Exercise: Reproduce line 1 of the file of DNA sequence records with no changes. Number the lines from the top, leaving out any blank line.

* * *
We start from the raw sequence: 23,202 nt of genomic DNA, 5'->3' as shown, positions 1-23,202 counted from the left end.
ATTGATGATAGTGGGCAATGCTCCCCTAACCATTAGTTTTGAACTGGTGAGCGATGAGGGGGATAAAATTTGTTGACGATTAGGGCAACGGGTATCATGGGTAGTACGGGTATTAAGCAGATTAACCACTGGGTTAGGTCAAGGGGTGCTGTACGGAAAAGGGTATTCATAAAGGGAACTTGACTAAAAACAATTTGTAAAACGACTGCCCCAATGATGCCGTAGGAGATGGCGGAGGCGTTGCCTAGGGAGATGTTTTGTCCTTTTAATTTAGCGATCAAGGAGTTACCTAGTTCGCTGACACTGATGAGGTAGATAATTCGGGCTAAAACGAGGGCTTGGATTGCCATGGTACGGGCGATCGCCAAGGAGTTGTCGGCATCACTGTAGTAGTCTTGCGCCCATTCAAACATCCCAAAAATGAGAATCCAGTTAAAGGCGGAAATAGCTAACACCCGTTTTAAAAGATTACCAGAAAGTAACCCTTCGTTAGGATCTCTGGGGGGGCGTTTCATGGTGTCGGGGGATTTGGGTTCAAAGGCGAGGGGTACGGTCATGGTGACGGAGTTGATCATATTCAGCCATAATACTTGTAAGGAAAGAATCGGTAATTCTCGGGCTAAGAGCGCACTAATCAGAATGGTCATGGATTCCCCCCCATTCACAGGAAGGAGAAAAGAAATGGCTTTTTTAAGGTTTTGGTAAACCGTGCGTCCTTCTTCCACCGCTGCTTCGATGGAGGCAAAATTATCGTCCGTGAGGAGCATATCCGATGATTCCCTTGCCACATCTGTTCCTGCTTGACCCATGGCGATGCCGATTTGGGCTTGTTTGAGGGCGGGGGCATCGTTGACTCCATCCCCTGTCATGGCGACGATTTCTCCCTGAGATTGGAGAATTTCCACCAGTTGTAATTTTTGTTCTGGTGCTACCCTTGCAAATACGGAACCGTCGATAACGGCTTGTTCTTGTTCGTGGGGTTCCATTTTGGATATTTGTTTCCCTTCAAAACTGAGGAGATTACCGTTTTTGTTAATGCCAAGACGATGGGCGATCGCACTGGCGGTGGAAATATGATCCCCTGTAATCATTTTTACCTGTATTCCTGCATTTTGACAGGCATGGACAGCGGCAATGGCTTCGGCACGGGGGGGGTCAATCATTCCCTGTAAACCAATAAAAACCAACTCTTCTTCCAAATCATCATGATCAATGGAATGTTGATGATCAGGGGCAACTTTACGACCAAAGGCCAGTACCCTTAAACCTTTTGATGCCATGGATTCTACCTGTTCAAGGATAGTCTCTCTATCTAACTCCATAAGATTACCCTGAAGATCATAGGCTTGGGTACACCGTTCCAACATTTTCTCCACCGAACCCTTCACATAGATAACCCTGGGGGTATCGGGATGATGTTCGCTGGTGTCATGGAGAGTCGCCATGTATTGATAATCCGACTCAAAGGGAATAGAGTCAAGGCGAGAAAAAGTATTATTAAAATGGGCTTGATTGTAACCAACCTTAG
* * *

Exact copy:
We start from the raw sequence: 23,202 nt of genomic DNA, 5'->3' as shown, positions 1-23,202 counted from the left end.